Business Model Innovation
Date: 26th January 2022
Time: 1pm to 2:30pm
Speaker: Prof Mark Loon
Professor Mark Loon is a Research Chair of Management and Organisation Studies with the University of Northumbria at Newcastle. He was previously the Deputy Pro-Vice Chancellor for Research at Bath Spa University. He has published in Academy of Management Learning and Education, Asia Pacific Journal of Management, Human Resource Management Journal, International Journal of Human Resource Management, Journal of Business Research and Journal of Management Studies. He was a recipient of the Outstanding Paper Emerald Literati Awards for Excellence for a co-authored paper on leadership. He is a Co-Vice Chair of the British Academy of Management’s Management Knowledge and Education Committee and a member of its Peer Review College. He was commissioned by the Oxford University Press to contribute an article on ‘Critical Thinking in Business Research’ published in the Oxford Research Encyclopaedia. He is currently a Visiting Professor of Strategy and HRM with Aix-Marseille Graduate School of Management, Université d'Aix-Marseille and an honorary scholar at the University of Liverpool. Prior to academia, he had a career in management consulting for over 10 years. He was employed by firms such as Ernst & Young, Cap Gemini and KPMG. Mark has a PhD and a DBA. He was awarded a scholarship by the Australian Federal Government, the highly competitive Australian Postgraduate Award, to complete a PhD. He is a Principal Fellow of the HEA, Chartered Fellow of the Chartered Management Institute, and a Chartered Scientist, registered with the Science Council, UK.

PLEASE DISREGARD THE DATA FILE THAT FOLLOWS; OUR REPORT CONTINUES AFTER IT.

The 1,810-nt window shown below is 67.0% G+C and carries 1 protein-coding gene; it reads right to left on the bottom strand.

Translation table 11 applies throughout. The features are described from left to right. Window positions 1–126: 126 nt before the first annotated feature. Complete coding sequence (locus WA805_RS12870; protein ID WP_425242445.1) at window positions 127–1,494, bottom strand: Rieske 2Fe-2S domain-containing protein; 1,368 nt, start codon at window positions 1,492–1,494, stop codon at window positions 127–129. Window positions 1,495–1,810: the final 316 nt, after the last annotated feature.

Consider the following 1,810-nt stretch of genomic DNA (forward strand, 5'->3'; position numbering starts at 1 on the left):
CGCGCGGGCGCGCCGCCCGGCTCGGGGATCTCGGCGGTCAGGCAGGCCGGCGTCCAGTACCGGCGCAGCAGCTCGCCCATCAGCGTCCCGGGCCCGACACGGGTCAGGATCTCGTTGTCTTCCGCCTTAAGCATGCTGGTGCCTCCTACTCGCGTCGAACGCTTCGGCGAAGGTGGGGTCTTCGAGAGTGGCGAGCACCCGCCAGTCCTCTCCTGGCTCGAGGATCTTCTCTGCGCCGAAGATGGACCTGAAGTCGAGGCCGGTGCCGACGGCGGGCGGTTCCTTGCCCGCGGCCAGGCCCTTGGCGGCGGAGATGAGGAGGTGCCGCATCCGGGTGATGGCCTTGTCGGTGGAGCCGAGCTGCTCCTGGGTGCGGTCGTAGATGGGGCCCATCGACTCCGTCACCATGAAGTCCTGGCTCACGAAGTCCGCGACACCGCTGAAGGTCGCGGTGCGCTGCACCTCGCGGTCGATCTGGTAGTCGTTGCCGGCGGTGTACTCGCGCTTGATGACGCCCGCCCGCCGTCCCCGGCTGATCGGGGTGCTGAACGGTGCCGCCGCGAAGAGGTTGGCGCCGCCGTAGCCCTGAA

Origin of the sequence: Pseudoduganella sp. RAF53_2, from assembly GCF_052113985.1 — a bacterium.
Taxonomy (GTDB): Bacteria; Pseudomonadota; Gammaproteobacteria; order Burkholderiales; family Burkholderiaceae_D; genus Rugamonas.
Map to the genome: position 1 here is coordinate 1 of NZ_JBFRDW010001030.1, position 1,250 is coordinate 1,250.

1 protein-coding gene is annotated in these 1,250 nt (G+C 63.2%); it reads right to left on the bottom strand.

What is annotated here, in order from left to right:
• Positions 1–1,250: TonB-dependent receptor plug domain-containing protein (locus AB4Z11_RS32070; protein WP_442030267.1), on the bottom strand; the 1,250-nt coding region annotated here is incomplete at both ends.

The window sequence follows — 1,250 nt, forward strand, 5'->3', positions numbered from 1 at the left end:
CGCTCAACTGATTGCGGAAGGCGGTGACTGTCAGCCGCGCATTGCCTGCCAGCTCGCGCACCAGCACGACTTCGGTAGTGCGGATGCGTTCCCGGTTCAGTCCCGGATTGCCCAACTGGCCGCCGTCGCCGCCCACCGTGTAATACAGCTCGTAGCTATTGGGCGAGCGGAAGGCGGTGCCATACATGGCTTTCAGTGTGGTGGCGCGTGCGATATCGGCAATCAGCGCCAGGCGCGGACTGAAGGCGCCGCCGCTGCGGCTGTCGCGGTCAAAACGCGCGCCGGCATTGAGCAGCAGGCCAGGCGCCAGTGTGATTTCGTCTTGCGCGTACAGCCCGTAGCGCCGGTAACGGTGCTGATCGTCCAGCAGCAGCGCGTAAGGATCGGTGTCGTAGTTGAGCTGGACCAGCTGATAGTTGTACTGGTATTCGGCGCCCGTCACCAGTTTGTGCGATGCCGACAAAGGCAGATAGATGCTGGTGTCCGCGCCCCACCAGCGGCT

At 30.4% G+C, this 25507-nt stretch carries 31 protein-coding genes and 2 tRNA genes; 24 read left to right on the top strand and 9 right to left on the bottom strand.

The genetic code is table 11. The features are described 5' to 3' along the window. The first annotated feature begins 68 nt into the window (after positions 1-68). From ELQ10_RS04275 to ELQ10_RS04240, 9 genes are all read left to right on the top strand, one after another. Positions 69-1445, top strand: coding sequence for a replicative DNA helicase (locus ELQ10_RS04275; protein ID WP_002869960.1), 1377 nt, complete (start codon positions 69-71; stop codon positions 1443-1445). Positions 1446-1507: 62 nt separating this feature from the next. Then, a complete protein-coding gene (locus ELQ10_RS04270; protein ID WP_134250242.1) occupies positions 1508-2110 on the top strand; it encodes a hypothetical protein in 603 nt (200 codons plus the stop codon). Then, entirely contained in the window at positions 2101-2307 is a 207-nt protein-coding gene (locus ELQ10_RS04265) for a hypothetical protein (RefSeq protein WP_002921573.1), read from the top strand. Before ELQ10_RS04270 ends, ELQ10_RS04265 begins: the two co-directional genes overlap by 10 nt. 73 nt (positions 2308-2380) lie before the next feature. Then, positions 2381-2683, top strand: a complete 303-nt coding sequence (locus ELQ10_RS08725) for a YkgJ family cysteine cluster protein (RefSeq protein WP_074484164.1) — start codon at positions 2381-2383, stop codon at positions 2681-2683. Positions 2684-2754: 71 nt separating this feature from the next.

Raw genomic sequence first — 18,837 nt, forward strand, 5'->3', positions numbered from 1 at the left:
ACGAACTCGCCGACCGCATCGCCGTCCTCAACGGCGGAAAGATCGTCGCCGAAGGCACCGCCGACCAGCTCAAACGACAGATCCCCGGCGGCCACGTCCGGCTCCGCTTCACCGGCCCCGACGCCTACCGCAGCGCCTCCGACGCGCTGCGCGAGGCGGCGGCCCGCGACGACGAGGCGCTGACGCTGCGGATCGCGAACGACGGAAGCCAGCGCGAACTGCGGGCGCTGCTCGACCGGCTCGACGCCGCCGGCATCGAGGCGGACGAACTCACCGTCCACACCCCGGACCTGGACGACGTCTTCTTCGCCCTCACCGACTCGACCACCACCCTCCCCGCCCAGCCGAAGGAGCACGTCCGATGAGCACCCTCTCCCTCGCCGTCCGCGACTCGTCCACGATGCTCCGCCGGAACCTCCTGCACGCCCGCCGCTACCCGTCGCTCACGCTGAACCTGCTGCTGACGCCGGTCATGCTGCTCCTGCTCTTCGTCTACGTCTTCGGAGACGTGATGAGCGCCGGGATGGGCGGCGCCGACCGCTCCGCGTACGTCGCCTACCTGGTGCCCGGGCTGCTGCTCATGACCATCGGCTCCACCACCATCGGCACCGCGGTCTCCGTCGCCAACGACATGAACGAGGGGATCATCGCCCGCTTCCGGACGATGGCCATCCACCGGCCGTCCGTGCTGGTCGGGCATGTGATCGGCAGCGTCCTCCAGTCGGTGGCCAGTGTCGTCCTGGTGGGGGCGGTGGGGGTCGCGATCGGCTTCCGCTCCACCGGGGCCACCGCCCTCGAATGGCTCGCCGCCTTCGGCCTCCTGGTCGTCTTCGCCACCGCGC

The growth of research on business model innovation (BMI) has been on an upward trajectory since the early 2000s. A quick search on Scopus shows that publications on the topic has increased annually, except in two years, in the last 21 years. BMI also appears to be a highly popular topic on the Internet. A quick search on Google of the term results in returns with 2.3 million, whereas ‘business model’ returns with about 177 million hits. BMI is quite a ‘versatile’ topic as well. Whilst it has been largely studied in the field of strategic management and innovation, researchers from other fields (e.g., entrepreneurship, marketing and tourism) have also used the construct in their investigations. BMI has been used as the central focus in studies and as a secondary construct e.g. moderating variable (quantitative study) and contextual setting (qualitative research).
Given the research published in this area, has studies on BMI reached ‘saturation’? Is it still a fruitful area of research? If so, what are the promising research trajectories in relation to the topic? Mark will be exploring these questions and more.
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